This past Saturday, John and I took the bus to New York City. On Saturdays Martz offers a good deal on tickets if you ride "the Shoppers' Special". Our bus was packed full and we were fortunate to get the front row seats. We made friends with the bus driver and we all had a great time teasing each other.
The Shoppers' Special drops people off near Rockefeller Center which was just a few blocks from where our friends from Niger were staying at the Vanderbilt YMCA. Peter, an Australian, had come to the USA, first to present a paper at the UN and then to travel on to Florida to present a seminar at the ECHO program. He brought a Nigerien co-worker with him. So, John and I walked down to the Y where we had arranged to meet them.
It was raining and quite cold. The first thing we did was to take subways down to Battery Park. The first thing you see as you enter Battery Park is this ....I don't know what to call it....work of art? statue? monument? Anyway, it is called The Sphere and it used to be in front of the World Trade Center. When the towers collapsed, this sphere was damaged, but not destroyed. I thought it was really ugly because it was all bashed in on the top and I just thought it was somebody's idea of modern art. Then when I got home and read up on it and found out what it really is, I thought it was beautiful. (Which reminds me of a lot of people. When I first meet them I don't especially like them but as I get to know them and hear their story and find out why they are like they are, I begin to really love them!)
Peter and Ayouba really wanted to see the Statue of Liberty, but we all knew that with only one day to see as much as possible, going to Ellis Island would just eat up too much time. In spite of the inclement weather, the lines waiting to go to Ellis Island were very long. It seems that Lady Liberty is still calling to the huddled masses.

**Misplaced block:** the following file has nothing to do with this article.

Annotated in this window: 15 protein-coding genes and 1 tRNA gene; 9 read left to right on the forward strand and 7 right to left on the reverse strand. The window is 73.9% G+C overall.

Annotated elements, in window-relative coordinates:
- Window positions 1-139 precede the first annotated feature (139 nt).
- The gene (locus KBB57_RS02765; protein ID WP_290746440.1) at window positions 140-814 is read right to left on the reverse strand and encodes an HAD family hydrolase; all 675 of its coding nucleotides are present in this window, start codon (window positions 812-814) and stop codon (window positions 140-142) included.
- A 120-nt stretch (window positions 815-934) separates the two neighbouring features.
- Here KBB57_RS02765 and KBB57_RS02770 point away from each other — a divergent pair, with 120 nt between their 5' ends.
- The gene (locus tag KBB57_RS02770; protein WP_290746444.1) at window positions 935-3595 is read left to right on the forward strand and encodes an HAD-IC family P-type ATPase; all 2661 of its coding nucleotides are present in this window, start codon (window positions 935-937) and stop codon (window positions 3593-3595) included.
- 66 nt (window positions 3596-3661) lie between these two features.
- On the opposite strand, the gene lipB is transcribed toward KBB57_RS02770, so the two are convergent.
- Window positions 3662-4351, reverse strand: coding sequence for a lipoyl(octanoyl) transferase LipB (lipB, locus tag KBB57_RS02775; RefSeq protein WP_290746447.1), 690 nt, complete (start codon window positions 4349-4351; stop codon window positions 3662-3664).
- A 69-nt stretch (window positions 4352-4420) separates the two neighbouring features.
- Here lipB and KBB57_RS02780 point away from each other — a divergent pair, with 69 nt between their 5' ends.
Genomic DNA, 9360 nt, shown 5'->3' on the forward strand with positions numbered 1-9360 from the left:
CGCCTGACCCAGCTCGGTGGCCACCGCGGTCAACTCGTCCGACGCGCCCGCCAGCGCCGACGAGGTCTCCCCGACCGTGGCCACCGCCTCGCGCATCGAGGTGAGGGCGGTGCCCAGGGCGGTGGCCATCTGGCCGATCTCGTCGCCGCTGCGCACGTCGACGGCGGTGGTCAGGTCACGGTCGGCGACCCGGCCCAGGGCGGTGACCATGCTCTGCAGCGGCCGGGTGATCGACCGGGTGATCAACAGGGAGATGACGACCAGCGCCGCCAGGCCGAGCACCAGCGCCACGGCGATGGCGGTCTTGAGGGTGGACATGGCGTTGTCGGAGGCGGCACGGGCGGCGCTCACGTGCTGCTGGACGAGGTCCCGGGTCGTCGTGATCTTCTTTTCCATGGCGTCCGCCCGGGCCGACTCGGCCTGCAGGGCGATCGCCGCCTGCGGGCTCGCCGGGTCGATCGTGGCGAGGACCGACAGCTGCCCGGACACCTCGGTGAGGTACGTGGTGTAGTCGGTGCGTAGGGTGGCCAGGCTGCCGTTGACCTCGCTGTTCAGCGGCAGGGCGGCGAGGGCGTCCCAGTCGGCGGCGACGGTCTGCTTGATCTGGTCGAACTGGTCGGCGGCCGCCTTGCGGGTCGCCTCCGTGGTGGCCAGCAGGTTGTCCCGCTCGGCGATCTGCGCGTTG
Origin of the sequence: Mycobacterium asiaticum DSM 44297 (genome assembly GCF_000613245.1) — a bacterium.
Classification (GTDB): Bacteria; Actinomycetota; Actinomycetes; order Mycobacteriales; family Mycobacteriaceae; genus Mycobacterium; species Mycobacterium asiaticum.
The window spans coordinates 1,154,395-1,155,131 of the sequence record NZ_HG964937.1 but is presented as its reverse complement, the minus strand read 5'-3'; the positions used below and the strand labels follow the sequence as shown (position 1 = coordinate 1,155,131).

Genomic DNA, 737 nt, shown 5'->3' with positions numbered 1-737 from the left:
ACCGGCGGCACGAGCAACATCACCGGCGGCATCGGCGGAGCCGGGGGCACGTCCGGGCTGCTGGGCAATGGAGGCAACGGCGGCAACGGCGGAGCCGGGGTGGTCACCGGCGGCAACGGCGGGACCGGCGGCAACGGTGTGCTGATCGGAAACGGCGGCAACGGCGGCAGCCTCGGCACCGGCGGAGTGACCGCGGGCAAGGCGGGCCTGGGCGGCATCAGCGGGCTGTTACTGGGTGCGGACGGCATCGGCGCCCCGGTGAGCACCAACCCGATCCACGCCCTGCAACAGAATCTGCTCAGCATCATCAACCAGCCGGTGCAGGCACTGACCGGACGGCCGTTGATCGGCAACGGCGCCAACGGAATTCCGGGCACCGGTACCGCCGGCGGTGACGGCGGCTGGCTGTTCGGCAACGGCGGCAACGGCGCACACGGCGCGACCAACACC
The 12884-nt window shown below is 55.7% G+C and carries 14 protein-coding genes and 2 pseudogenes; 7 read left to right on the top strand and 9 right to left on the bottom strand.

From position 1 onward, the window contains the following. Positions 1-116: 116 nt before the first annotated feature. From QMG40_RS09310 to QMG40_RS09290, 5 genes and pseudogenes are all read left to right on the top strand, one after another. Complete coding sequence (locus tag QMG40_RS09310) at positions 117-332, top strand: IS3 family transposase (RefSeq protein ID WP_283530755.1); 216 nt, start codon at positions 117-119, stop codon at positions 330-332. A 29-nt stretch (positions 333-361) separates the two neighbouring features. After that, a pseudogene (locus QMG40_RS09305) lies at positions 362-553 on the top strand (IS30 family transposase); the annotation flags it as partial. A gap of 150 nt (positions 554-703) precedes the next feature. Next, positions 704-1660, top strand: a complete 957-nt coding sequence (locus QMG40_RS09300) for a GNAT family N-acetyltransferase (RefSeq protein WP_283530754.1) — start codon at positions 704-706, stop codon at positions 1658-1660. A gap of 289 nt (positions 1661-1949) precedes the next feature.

In lieu of going to Ellis Island, which not only takes a lot of time, it also costs money, we decided to take the Staten Island Ferry. We had been told it cost 50 cents, which sounded like a pretty good deal to us. But when we got there we found out it was free....an even better deal! The ferry took us right past the Statue of Liberty. As I stood in the wind and the cold and the rain with the boat rocking from side to side, I could almost imagine what it must have been like to have just come on a long, miserable journey from Europe, to see the Statue of Liberty, and to know that I was almost at my new home.
Our next stop was a deli for sandwiches. Peter and Ayouba were blown away by the choices of drinks. They had every kind of soft drink, flavored water, juice, and tea imaginable...many brands I had never heard of or tried. The choice of sandwich or pizza was pretty overwhelming, too. I've been told that the difference between riches and poverty is that the number of choices increases the richer you are.
Then it was back on the subway (some of New York's subways are really decrepit and disgusting) with three changes, taking us back to Rockefeller Center. We got to see the Christmas tree, the ice skating rink, Saint Patrick's Cathedral, famous places (though we didn't go in here), and Times Square. By then it was snowing and Ayouba got to see snow for the first time in his life! We stopped and got some hot drinks and soup to warm us up as we were thoroughly soaked. Then Peter and Ayouba headed back to the Y and we went to board our bus. Before doing that, though, we went to a drug store where I bought some socks to wear on the trip home. I didn't want to spend the next three hours sitting in wet shoes and socks.
The most frustrating part of the day was that so many people had umbrellas up. The streets were jam-packed with people and each person who had an unbrella took up twice as much room as people without umbrellas. Then they would push past you and you'd practically get stabbed in the eye with a spoke from their umbrella.
On the ride home two women just behind and across from me were having a huge fight. One had gone upstairs in the restaurant and hadn't told her friend where she was going. The other lady probably felt quite frightened to think she was all alone in downtown Manhattan! But they went on and on like junior highers (my apologies to all junior highers...probably more like 4th graders). The one wouldn't admit that she was being a little ridiculous and the other wouldn't say she was sorry she had hurt her friend. One declared it was over, done, they were never speaking again. The other one said she was calling her friend's mother (these ladies were in their 50s!), and one of them brought up the subject of a 3rd party who wasn't even involved in this particular issue. Old fights were brought up before they finally realised they weren't speaking and the bus was blissfully quiet for the rest of the ride home.
It was a fun day but I am REALLY glad I don't live in Manhattan! (Not that I could afford it, anyway.)